Undergraduate Admission, Queen's University, Canada

Header Image: Engineering

[students in chemistry lab]

Engineering and Applied Science

Engineering and Applied Science

[Engineering Society members]

Bachelor of Applied Science (BASc)
Bachelor of Applied Science with Professional Internship (BASc)

OUAC code: QE

Electrical and Computer Engineering Innovation Stream
OUAC code: QEC

Queen’s Engineering students take pride in a fine tradition of achievement, both academically and in their extracurricular pursuits. From the very beginning of your time in the faculty, you’ll notice that we put a strong emphasis on collaboration not competition. We are a team.

We’ll help you discover your passion and encourage you to pursue it. As long as you pass all your first-year courses, every program we offer, all ten of them, is open to you. And if you like, you can pursue a double degree program which lets you combine engineering with an arts degree.

Why Study Engineering at Queen's

[Mining engineering students surveying]

Common First Year

All entering engineering students take a common first year, which exposes them to the full range of engineering disciplines. Combined with your first-year engineering project, this will help you discover your passion and choose your engineering field. When you do choose your program, you don't have to worry about caps or quotas. Provided you pass all of your first-year courses, you are guaranteed a place in your engineering program of choice.

Practical Engineering Modules

Our national award-winning course launches you into a realistic engineering environment right in first year. Project teams are challenged to solve a unique problem while learning best practices in experimentation methods, design work, safety, and community and societal issues.

Engineering Society

The Engineering Society (or EngSoc) is an entirely student-run organization that oversees a range of activities and groups on campus. You can pick up useful skills that you can use later on.

Our Facilities

Engineering at Queen’s promotes integrated learning – trying to break down barriers between branches of engineering and ways of learning and combining them in new fashions. This ideal has even been translated to a building – the Integrated Learning Centre in Beamish Munro Hall. The building was created to serve undergraduate engineering students in several different ways. It contains both laboratory and studio space, as well as being a giant lab itself – it features cutaway sections that let you see its internal workings.

[Beamish Munro Hall exterior]

Learn by Doing

Technology, Engineering and Management (TEAM) lets you act as a consultant in a multidisciplinary team of engineering, commerce, law, and science students helping real firms solve real technical and business challenges. Working together you’ll explore your client’s problems and determine the scope of your project, figure out how to make it happen, including technical alternatives (health, safety, and environmental), prepare recommendations, and a market and financial analysis. This ultimate real-world challenge concludes with a report and presentation at the client’s office.

Students in engineering also have the option to pursue 12-16 month paid work internships with top firms.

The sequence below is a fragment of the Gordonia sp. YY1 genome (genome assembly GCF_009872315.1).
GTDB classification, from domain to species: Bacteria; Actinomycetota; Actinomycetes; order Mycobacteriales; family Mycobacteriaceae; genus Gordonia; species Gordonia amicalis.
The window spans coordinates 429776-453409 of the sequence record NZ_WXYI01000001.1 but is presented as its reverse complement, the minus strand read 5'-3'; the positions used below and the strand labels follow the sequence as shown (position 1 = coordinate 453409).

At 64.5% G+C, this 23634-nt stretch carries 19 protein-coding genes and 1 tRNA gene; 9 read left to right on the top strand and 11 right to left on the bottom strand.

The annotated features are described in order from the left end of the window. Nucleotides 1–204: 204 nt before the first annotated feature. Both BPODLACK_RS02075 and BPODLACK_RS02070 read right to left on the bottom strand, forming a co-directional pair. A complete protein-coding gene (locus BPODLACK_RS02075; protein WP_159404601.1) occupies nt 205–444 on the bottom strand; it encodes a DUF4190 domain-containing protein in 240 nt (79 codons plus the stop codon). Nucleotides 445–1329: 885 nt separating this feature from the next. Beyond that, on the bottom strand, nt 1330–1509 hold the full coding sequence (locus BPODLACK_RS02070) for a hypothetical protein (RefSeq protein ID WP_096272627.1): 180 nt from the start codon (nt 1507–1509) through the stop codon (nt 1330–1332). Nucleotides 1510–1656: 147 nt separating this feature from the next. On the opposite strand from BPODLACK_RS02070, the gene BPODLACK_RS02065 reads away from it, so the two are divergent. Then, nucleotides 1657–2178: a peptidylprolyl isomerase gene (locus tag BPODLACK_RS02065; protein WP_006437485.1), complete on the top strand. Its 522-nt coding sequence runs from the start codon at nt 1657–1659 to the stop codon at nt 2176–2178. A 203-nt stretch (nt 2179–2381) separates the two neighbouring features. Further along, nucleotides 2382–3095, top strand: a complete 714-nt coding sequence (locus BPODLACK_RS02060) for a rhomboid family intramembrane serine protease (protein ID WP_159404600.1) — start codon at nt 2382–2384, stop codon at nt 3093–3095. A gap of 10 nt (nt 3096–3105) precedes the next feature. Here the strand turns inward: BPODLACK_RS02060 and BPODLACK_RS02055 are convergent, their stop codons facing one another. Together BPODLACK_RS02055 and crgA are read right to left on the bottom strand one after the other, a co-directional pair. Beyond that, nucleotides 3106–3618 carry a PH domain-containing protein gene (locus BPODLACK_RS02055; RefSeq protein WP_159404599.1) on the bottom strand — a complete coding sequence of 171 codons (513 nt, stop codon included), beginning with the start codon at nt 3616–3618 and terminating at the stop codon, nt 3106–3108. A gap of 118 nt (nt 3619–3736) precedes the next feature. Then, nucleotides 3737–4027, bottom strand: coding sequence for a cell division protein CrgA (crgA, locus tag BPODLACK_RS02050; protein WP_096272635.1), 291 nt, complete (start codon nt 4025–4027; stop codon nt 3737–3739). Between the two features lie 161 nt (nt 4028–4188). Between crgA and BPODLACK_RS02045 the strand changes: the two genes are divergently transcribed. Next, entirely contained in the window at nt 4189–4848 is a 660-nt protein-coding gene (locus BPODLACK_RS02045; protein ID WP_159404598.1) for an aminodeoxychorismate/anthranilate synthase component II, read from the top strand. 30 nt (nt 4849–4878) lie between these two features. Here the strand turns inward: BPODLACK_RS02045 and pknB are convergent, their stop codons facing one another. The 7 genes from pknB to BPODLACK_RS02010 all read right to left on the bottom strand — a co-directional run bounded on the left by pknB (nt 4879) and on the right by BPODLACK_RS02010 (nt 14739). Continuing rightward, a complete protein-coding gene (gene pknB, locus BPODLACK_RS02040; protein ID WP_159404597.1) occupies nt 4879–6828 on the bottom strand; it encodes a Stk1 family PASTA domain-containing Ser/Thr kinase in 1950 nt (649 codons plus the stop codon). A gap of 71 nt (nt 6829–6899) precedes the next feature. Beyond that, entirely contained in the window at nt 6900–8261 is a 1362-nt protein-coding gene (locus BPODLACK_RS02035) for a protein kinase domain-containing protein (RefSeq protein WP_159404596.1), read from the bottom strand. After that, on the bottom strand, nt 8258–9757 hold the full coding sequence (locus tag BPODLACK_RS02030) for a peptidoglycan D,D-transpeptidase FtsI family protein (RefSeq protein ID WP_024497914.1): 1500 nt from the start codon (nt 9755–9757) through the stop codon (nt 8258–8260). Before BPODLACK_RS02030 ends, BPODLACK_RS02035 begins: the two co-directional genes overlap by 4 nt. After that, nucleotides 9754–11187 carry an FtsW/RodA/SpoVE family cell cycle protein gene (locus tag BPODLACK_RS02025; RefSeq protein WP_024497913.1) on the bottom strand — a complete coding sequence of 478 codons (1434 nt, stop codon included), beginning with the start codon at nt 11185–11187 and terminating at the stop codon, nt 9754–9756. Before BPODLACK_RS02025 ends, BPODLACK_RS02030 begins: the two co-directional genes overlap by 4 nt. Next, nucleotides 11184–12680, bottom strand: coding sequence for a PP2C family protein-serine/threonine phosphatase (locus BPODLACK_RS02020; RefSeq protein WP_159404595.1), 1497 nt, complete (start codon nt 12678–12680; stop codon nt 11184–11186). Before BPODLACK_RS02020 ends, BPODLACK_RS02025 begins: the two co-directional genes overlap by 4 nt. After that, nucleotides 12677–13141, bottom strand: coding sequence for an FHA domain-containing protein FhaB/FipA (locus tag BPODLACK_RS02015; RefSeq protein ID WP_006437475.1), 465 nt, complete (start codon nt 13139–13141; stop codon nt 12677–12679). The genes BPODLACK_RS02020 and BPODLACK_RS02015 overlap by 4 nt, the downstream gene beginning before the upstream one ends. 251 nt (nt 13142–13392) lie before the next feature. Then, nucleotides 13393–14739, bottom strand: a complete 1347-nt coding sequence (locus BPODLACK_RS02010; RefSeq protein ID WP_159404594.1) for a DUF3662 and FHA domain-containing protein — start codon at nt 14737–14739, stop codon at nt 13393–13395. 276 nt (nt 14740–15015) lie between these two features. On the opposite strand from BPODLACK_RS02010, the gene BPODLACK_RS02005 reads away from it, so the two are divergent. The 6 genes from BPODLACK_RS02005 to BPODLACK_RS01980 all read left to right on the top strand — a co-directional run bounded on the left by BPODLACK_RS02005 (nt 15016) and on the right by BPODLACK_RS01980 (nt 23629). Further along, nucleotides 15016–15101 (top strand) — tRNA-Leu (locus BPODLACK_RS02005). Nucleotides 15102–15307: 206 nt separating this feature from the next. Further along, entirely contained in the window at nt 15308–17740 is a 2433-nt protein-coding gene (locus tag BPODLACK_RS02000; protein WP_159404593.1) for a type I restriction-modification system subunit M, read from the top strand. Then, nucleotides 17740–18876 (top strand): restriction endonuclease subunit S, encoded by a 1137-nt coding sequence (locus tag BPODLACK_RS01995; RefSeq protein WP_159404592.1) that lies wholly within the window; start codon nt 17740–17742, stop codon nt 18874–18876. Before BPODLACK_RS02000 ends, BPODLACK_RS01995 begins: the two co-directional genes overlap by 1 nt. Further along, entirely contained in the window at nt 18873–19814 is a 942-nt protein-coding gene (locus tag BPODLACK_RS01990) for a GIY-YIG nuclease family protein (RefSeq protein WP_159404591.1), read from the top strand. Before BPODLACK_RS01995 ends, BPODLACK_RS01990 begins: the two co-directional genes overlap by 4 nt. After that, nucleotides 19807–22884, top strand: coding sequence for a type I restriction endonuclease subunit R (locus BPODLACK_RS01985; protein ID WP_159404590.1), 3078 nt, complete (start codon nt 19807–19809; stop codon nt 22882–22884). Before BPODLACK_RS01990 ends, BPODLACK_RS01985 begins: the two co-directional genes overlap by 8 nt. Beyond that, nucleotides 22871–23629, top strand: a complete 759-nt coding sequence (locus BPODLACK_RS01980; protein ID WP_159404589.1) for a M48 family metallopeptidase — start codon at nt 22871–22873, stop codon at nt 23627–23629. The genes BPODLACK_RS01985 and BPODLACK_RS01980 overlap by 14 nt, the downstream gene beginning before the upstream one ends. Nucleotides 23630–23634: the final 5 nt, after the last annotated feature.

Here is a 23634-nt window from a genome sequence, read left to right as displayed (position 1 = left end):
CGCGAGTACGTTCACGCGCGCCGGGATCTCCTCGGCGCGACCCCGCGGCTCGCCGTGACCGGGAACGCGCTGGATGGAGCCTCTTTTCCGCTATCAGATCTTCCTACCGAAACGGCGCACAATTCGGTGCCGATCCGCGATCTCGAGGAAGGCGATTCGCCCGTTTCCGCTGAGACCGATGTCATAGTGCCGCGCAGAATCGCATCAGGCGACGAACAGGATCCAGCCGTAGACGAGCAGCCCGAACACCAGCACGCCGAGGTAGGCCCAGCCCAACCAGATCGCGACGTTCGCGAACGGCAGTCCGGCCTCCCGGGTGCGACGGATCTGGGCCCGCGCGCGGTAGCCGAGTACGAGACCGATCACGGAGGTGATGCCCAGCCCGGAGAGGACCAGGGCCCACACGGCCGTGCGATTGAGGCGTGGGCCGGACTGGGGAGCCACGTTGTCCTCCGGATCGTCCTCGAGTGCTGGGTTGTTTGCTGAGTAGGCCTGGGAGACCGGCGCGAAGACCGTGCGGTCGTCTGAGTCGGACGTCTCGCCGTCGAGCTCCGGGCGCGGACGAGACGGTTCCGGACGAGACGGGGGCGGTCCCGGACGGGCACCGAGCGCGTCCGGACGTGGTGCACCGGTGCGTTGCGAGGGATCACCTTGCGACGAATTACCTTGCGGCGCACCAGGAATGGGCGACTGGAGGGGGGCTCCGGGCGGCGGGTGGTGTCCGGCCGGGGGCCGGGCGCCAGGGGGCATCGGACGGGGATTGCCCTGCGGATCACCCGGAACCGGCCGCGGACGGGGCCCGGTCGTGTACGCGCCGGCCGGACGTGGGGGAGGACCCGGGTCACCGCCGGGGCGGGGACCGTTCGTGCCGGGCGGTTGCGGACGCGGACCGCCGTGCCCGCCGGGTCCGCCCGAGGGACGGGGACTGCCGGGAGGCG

Engineering Programs

[Engineering lab]

Chemical Engineering

Society relies daily on products such as fuel, pharmaceuticals, advanced composites, semiconductors, magnetic and optical storage devices, agricultural products, light-weight materials, coatings, synthetic fibers and personal care products. Chemical Engineers develop new advanced materials and design the processes that convert raw materials into value-added products.

Chemical Engineering is a broadly-based engineering discipline, combining the study of mathematics, chemistry, physics and biology, with engineering science, design, and economics. Students learn how to design safe, efficient, environmentally-friendly, sustainable and economical processes and products. They also acquire direct experience with pilot-scale chemical process equipment and simulators.

Queen's Chemical Engineering offers options in Chemical Process Engineering and in Bioengineering.

Areas of specialization through choice of electives: biochemical, biomedical, environmental, process systems engineering, energy, and materials.

More about Chemical Engineering…

Civil Engineering

We go about our lives within a physical environment created by civil engineers: houses, schools, office buildings, highways, and bridges, even river and coastal systems and green landfills.

As a civil engineering student, you will study how to plan, design and build these structures and systems – with an approach that respects the environment. To prepare you for working in the real world, this innovative program emphasizes individual learning, teamwork, communication, leadership and problem solving.

Areas of specialization are environmental and infrastructure, and public health.

More about Civil Engineering…

Computer Engineering

Information and communication technology are changing the way people live and work. It’s a technical revolution led by computer engineers.

In Computer Engineering, you will study circuits, electronics, digital logic, microprocessors and computer architecture, as well as hardware design techniques and software engineering. You can choose to specialize in software engineering or you may want to complement your core knowledge with expertise in such areas as integrated circuit engineering, digital signal processing or communications systems.

Further areas of specialization are computer architecture, computer networks, digital system, microprocessors, and software systems.

More about Computer Engineering…

​Electrical Engineering

Electrical engineers are the specialists who make sure the products and services we associate with electric power and communications will work when we need them to work. They also take leading roles in the design of new products and services.